Written by Dr. Binoy Kampmark.
The only surprise was that it did not come sooner. Big Tech whistleblowers are not exactly running out of the offices of Silicon Valley, so it was with some excitement that Facebook could produce a person willing enough to show us the laundry, with the dirt still caking the content.
And the laundry in question proved to be bountiful, with internal company documents running into the thousands showing a fruit salad range of mendacity, deception and approaches to combating hate, violence and misinformation on its platform. The Wall Street Journal capitalised.
Before the Senate Commerce Subcommittee on Consumer Production, Product Safety, and Data Security, Frances Haugen, who revealed her identity on October 3, elaborated. Lawmakers were certainly more pleased with Haugen’s frankness, a far cry from the testimony of Facebook global head of Safety, Antigone Davis, who gave little away the week prior.
As an algorithm specialist, Haugen spent time at Facebook dealing with civic misinformation, counterespionage and democracy. She also had previous stints at Google, Pinterest and Yelp. “Having worked on four different types of social networks, I understand how complex and nuanced these problems are,” she claimed in her opening statement. “However, the choices being made inside Facebook are disastrous – for our children, for our public safety, for our privacy and for our democracy – and that is why we must demand Facebook make changes.”
Where there were conflicts between profits and safety, these were resolved in favour of the former. “The result has been more division, more harm, more lies, more threats, and more combat.” Online discussions (Haugen calls it “dangerous online talk”) had, in some cases, “led to violence that harms and even kills people.”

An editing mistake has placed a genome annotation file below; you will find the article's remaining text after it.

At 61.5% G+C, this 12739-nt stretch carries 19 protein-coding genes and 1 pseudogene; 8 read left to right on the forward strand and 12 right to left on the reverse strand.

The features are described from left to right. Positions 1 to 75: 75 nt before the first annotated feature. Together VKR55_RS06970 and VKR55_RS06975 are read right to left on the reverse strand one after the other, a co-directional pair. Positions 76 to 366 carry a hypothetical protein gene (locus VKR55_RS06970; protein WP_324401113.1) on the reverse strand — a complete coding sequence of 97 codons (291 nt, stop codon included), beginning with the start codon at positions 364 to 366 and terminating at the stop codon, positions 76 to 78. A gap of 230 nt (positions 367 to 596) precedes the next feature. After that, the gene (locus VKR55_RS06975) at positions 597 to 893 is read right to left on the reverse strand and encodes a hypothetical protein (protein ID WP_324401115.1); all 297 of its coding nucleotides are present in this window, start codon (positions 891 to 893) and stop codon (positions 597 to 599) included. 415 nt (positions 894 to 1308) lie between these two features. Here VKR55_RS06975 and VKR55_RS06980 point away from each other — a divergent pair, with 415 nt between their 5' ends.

The hearing itself spent much time on Facebook’s newsfeed algorithm, which emphasises interactions (likes and comments) from those the company deems the use closest to. While not in of itself pernicious, data scientists, Haugen’s documents reveal, were concerned that this focus was having a skewed effect.
Another concern for Haugen is the company’s use of engagement-based ranking. Content receiving more reactions from users are given ranking in terms of priority, meaning that violence and misinformation receive prominence. In “basically damning 10 years of my own work”, Haugen suggested that a chronological ranking system would be preferable.
Facebook’s relationship with information – and misinformation – is deeply problematic. Safeguards were implemented in the leadup to the 2020 US presidential election, only to be removed. After the Capitol riot of January 6, they were reintroduced. This, Haugen suggests, demonstrates a false logic at play: that using its current algorithms is necessary for profits while stressing safety would diminish them. Not so, claims the whistleblower: having oversight governed by researchers, academics, and government bodies could actually aid growth. “With appropriate oversight and some of these constraints, it’s possible that Facebook could actually be a much more profitable company five or ten years down the road, because it wasn’t as toxic, and not as many people quit it.”